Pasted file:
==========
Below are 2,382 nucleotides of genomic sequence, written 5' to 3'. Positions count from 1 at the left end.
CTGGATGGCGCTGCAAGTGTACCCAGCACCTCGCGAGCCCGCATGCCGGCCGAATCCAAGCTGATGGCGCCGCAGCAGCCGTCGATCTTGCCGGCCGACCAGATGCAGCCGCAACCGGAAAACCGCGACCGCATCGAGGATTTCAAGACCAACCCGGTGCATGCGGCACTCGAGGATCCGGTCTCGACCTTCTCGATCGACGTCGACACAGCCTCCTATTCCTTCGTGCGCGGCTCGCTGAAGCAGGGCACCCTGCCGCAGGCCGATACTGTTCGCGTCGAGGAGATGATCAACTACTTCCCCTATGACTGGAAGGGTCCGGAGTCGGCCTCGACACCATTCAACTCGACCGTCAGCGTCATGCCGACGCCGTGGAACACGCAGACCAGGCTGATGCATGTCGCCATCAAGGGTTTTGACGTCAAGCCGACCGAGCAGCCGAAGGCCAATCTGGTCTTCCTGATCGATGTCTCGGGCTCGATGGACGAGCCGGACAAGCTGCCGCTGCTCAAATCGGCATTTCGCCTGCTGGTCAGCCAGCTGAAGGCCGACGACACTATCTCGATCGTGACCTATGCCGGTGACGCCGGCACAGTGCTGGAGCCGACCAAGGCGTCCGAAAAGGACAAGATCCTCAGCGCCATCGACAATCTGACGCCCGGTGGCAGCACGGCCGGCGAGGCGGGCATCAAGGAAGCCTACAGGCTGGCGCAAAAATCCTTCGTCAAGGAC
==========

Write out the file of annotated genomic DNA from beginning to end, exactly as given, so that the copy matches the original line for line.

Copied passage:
Below are 2,382 nucleotides of genomic sequence, written 5' to 3'. Positions count from 1 at the left end.
CTGGATGGCGCTGCAAGTGTACCCAGCACCTCGCGAGCCCGCATGCCGGCCGAATCCAAGCTGATGGCGCCGCAGCAGCCGTCGATCTTGCCGGCCGACCAGATGCAGCCGCAACCGGAAAACCGCGACCGCATCGAGGATTTCAAGACCAACCCGGTGCATGCGGCACTCGAGGATCCGGTCTCGACCTTCTCGATCGACGTCGACACAGCCTCCTATTCCTTCGTGCGCGGCTCGCTGAAGCAGGGCACCCTGCCGCAGGCCGATACTGTTCGCGTCGAGGAGATGATCAACTACTTCCCCTATGACTGGAAGGGTCCGGAGTCGGCCTCGACACCATTCAACTCGACCGTCAGCGTCATGCCGACGCCGTGGAACACGCAGACCAGGCTGATGCATGTCGCCATCAAGGGTTTTGACGTCAAGCCGACCGAGCAGCCGAAGGCCAATCTGGTCTTCCTGATCGATGTCTCGGGCTCGATGGACGAGCCGGACAAGCTGCCGCTGCTCAAATCGGCATTTCGCCTGCTGGTCAGCCAGCTGAAGGCCGACGACACTATCTCGATCGTGACCTATGCCGGTGACGCCGGCACAGTGCTGGAGCCGACCAAGGCGTCCGAAAAGGACAAGATCCTCAGCGCCATCGACAATCTGACGCCCGGTGGCAGCACGGCCGGCGAGGCGGGCATCAAGGAAGCCTACAGGCTGGCGCAAAAATCCTTCGTCAAGGAC